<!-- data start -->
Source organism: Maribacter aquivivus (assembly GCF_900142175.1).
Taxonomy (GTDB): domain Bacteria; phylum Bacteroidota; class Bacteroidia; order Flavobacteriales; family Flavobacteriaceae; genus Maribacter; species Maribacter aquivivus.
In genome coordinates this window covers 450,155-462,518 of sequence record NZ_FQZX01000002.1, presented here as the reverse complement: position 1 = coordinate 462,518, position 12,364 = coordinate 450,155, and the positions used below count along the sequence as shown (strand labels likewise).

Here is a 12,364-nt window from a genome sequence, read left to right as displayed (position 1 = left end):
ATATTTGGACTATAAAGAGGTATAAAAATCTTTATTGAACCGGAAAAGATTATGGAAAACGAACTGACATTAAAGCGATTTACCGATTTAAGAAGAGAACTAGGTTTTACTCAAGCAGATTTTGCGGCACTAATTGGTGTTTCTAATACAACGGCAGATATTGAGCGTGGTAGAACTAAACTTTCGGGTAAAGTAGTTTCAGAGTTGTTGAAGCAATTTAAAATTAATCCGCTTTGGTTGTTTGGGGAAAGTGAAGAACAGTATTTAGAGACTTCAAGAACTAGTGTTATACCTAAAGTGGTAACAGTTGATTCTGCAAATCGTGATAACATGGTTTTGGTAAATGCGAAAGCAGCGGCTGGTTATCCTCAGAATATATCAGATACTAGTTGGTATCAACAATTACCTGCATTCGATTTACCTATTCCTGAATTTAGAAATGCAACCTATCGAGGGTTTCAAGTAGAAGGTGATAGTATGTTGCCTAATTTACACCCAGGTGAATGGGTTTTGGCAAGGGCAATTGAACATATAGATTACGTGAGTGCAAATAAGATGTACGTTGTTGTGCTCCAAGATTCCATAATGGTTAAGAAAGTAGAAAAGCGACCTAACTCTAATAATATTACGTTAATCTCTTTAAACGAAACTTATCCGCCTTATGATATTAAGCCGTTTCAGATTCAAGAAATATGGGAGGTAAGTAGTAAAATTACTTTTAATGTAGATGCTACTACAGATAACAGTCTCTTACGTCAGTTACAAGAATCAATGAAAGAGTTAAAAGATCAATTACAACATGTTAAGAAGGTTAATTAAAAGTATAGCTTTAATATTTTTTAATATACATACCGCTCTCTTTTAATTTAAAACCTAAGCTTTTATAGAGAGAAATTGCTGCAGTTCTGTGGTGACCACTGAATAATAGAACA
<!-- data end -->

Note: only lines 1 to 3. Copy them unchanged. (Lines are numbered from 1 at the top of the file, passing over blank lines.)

Source organism: Maribacter aquivivus (assembly GCF_900142175.1).
Taxonomy (GTDB): domain Bacteria; phylum Bacteroidota; class Bacteroidia; order Flavobacteriales; family Flavobacteriaceae; genus Maribacter; species Maribacter aquivivus.
In genome coordinates this window covers 450,155-462,518 of sequence record NZ_FQZX01000002.1, presented here as the reverse complement: position 1 = coordinate 462,518, position 12,364 = coordinate 450,155, and the positions used below count along the sequence as shown (strand labels likewise).